Btw, at a distance of 6' or closer, you are going to see where you hit, regardless of how fast you shoot, lol.

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    VIP Member Array StormRhydr's Avatar
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    Fess up. You have put bottles on tree limbs to shoot at, too. Havent you? Or tied nuts on a string, and set them swinging, to shoot at.

    There is no end to the creative ways to practice and have fun. Oh, I certainly agree re paper plates.

    The first time I took my wife pistol shooting I used paper plates. I had some for her dedicated to her use. She did not shoot as well as I did, and did not think that she had done good, despite my praise for her shooting.

    I had expected that reaction. So, I took her paper plate targets and put them over my chest, and asked her if I was the BG, would I have had a bad day? That convinced her, lol

    Quote Originally Posted by TX expat View Post
    It's not really so much seeing the bullet holes that will trip you up, it's the fact that you are shooting at something that's easy to visually center vs. something that has an amorphous center. Or at least that's my opinion on it. It's definitely a good lesson to learn because, you are correct, in a real shooting, you won't be aiming for the center circle inside the circle. You'll be aiming at the vital area of an object that will most likely be moving. I shoot at paper plates a lot simply because they are cheap and I can stack them up on each other to create large areas that don't have a definite center. The plain cardboard IDPA type of silhouette targets are good also, but they are a lot more expensive than paper plates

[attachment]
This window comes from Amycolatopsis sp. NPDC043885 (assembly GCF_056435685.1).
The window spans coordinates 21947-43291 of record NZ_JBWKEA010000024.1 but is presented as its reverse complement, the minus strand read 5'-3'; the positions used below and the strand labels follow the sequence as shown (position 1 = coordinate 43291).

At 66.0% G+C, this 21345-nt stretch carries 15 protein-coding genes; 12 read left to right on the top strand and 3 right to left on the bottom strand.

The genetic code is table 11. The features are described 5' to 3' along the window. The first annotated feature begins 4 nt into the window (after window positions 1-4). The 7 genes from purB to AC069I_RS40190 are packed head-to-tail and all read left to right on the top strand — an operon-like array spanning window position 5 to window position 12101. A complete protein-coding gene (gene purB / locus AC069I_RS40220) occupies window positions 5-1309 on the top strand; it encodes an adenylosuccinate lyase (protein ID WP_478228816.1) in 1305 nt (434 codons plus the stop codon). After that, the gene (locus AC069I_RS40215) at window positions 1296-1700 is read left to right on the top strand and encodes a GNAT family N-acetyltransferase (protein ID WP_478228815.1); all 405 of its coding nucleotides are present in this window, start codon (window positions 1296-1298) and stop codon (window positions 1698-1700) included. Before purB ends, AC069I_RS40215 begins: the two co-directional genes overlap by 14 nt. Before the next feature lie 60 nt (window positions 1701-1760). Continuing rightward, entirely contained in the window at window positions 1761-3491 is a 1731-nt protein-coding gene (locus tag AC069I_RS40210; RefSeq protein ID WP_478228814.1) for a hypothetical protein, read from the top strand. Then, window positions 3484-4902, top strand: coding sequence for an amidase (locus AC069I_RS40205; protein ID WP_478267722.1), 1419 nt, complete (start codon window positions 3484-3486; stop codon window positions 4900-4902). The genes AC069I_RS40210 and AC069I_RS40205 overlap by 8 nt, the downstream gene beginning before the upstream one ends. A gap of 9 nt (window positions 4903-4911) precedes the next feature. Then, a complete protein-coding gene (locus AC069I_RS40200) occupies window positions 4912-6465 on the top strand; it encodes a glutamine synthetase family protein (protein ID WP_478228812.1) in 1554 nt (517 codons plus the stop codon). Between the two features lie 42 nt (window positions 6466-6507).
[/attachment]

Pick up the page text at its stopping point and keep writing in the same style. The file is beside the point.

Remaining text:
If only we could get the government to pass a law saying all bad guys have to wear these t-shirts!

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    Quote Originally Posted by StormRhydr View Post
    Fess up. You have put bottles on tree limbs to shoot at, too. Havent you? Or tied nuts on a string, and set them swinging, to shoot at.

    There is no end to the creative ways to practice and have fun. Oh, I certainly agree re paper plates.

    The first time I took my wife pistol shooting I used paper plates. I had some for her dedicated to her use. She did not shoot as well as I did, and did not think that she had done good, despite my praise for her shooting.

    I had expected that reaction. So, I took her paper plate targets and put them over my chest, and asked her if I was the BG, would I have had a bad day? That convinced her, lol
    I freeze colored water in small disposable cups with toothpicks poking out and then stick those on the top of the target frame for my son to shoot. He does a great job of concentrating when he's shooting, but the reactive nature of colored ice getting hit by a .22 really gives him a reason to focus his efforts on marksmanship.

    That's why I love the paper plates! The small embossed inner ring (the cheap plates gives you about a 5" ring) isn't really visible from any decent distance but it gives you a way to judge a good shot from a really good shot.